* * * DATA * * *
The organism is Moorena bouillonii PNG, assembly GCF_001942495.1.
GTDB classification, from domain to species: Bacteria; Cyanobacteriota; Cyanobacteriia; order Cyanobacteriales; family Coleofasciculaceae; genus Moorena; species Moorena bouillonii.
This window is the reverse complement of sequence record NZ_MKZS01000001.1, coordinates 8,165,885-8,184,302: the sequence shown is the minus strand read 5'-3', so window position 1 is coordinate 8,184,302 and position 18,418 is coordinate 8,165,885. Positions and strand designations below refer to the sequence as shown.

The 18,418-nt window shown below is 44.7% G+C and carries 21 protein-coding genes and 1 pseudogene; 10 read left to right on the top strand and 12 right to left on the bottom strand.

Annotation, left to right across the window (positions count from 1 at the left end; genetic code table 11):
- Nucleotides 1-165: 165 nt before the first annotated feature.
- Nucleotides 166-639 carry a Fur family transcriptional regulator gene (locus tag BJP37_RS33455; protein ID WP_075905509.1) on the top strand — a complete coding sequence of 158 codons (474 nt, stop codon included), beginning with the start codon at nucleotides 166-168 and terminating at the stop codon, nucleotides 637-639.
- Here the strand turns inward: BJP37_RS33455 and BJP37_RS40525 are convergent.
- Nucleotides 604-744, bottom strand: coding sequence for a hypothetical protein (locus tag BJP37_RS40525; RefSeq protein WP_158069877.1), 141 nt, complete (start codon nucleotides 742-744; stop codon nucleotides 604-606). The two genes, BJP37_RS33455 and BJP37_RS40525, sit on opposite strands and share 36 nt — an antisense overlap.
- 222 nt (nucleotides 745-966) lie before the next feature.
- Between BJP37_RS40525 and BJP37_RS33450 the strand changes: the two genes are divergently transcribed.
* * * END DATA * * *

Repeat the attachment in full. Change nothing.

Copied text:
The organism is Moorena bouillonii PNG, assembly GCF_001942495.1.
GTDB classification, from domain to species: Bacteria; Cyanobacteriota; Cyanobacteriia; order Cyanobacteriales; family Coleofasciculaceae; genus Moorena; species Moorena bouillonii.
This window is the reverse complement of sequence record NZ_MKZS01000001.1, coordinates 8,165,885-8,184,302: the sequence shown is the minus strand read 5'-3', so window position 1 is coordinate 8,184,302 and position 18,418 is coordinate 8,165,885. Positions and strand designations below refer to the sequence as shown.

The 18,418-nt window shown below is 44.7% G+C and carries 21 protein-coding genes and 1 pseudogene; 10 read left to right on the top strand and 12 right to left on the bottom strand.

Annotation, left to right across the window (positions count from 1 at the left end; genetic code table 11):
- Nucleotides 1-165: 165 nt before the first annotated feature.
- Nucleotides 166-639 carry a Fur family transcriptional regulator gene (locus tag BJP37_RS33455; protein ID WP_075905509.1) on the top strand — a complete coding sequence of 158 codons (474 nt, stop codon included), beginning with the start codon at nucleotides 166-168 and terminating at the stop codon, nucleotides 637-639.
- Here the strand turns inward: BJP37_RS33455 and BJP37_RS40525 are convergent.
- Nucleotides 604-744, bottom strand: coding sequence for a hypothetical protein (locus tag BJP37_RS40525; RefSeq protein WP_158069877.1), 141 nt, complete (start codon nucleotides 742-744; stop codon nucleotides 604-606). The two genes, BJP37_RS33455 and BJP37_RS40525, sit on opposite strands and share 36 nt — an antisense overlap.
- 222 nt (nucleotides 745-966) lie before the next feature.
- Between BJP37_RS40525 and BJP37_RS33450 the strand changes: the two genes are divergently transcribed.